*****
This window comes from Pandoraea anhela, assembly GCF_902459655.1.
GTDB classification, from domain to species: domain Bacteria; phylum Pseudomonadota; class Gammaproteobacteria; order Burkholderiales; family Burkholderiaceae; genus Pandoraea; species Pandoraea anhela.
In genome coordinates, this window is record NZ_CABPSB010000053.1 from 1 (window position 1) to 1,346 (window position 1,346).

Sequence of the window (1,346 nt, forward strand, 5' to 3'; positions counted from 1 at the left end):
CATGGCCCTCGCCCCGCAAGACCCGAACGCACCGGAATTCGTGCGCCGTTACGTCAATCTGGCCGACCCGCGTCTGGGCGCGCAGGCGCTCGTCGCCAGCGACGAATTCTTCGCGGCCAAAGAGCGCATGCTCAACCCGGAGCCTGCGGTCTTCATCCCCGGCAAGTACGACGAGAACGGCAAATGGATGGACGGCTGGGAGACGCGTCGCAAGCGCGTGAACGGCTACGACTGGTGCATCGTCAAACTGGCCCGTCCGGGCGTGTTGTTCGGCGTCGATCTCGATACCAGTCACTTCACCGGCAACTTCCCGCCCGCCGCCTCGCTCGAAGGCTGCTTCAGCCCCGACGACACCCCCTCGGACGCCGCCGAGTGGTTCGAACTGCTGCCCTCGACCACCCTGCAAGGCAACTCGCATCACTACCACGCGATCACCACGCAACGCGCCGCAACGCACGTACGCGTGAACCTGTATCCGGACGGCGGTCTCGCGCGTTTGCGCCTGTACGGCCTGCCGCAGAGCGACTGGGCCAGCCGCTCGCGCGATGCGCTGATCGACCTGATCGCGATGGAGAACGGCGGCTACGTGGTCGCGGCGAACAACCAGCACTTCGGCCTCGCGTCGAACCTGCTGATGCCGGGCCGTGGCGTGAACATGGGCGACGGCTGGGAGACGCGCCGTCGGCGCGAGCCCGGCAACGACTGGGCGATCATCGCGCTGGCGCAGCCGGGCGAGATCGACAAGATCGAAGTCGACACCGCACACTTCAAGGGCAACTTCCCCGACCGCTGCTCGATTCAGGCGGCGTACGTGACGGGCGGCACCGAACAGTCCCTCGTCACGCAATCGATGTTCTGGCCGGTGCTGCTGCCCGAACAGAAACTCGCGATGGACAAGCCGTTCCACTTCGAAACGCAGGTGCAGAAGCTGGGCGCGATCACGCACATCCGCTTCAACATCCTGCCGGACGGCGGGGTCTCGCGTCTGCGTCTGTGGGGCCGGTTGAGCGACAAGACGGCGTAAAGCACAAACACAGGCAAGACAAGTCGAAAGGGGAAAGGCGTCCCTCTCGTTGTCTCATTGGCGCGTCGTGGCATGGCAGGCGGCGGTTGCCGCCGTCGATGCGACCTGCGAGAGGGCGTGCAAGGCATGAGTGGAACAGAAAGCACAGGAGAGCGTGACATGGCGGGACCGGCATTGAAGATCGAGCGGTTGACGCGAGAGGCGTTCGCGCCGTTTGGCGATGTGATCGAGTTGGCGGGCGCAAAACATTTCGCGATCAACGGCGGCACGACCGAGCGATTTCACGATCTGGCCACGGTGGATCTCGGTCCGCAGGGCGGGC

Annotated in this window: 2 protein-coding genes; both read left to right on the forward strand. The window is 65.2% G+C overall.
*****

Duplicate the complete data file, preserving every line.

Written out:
This window comes from Pandoraea anhela, assembly GCF_902459655.1.
GTDB classification, from domain to species: domain Bacteria; phylum Pseudomonadota; class Gammaproteobacteria; order Burkholderiales; family Burkholderiaceae; genus Pandoraea; species Pandoraea anhela.
In genome coordinates, this window is record NZ_CABPSB010000053.1 from 1 (window position 1) to 1,346 (window position 1,346).

Sequence of the window (1,346 nt, forward strand, 5' to 3'; positions counted from 1 at the left end):
CATGGCCCTCGCCCCGCAAGACCCGAACGCACCGGAATTCGTGCGCCGTTACGTCAATCTGGCCGACCCGCGTCTGGGCGCGCAGGCGCTCGTCGCCAGCGACGAATTCTTCGCGGCCAAAGAGCGCATGCTCAACCCGGAGCCTGCGGTCTTCATCCCCGGCAAGTACGACGAGAACGGCAAATGGATGGACGGCTGGGAGACGCGTCGCAAGCGCGTGAACGGCTACGACTGGTGCATCGTCAAACTGGCCCGTCCGGGCGTGTTGTTCGGCGTCGATCTCGATACCAGTCACTTCACCGGCAACTTCCCGCCCGCCGCCTCGCTCGAAGGCTGCTTCAGCCCCGACGACACCCCCTCGGACGCCGCCGAGTGGTTCGAACTGCTGCCCTCGACCACCCTGCAAGGCAACTCGCATCACTACCACGCGATCACCACGCAACGCGCCGCAACGCACGTACGCGTGAACCTGTATCCGGACGGCGGTCTCGCGCGTTTGCGCCTGTACGGCCTGCCGCAGAGCGACTGGGCCAGCCGCTCGCGCGATGCGCTGATCGACCTGATCGCGATGGAGAACGGCGGCTACGTGGTCGCGGCGAACAACCAGCACTTCGGCCTCGCGTCGAACCTGCTGATGCCGGGCCGTGGCGTGAACATGGGCGACGGCTGGGAGACGCGCCGTCGGCGCGAGCCCGGCAACGACTGGGCGATCATCGCGCTGGCGCAGCCGGGCGAGATCGACAAGATCGAAGTCGACACCGCACACTTCAAGGGCAACTTCCCCGACCGCTGCTCGATTCAGGCGGCGTACGTGACGGGCGGCACCGAACAGTCCCTCGTCACGCAATCGATGTTCTGGCCGGTGCTGCTGCCCGAACAGAAACTCGCGATGGACAAGCCGTTCCACTTCGAAACGCAGGTGCAGAAGCTGGGCGCGATCACGCACATCCGCTTCAACATCCTGCCGGACGGCGGGGTCTCGCGTCTGCGTCTGTGGGGCCGGTTGAGCGACAAGACGGCGTAAAGCACAAACACAGGCAAGACAAGTCGAAAGGGGAAAGGCGTCCCTCTCGTTGTCTCATTGGCGCGTCGTGGCATGGCAGGCGGCGGTTGCCGCCGTCGATGCGACCTGCGAGAGGGCGTGCAAGGCATGAGTGGAACAGAAAGCACAGGAGAGCGTGACATGGCGGGACCGGCATTGAAGATCGAGCGGTTGACGCGAGAGGCGTTCGCGCCGTTTGGCGATGTGATCGAGTTGGCGGGCGCAAAACATTTCGCGATCAACGGCGGCACGACCGAGCGATTTCACGATCTGGCCACGGTGGATCTCGGTCCGCAGGGCGGGC

Annotated in this window: 2 protein-coding genes; both read left to right on the forward strand. The window is 65.2% G+C overall.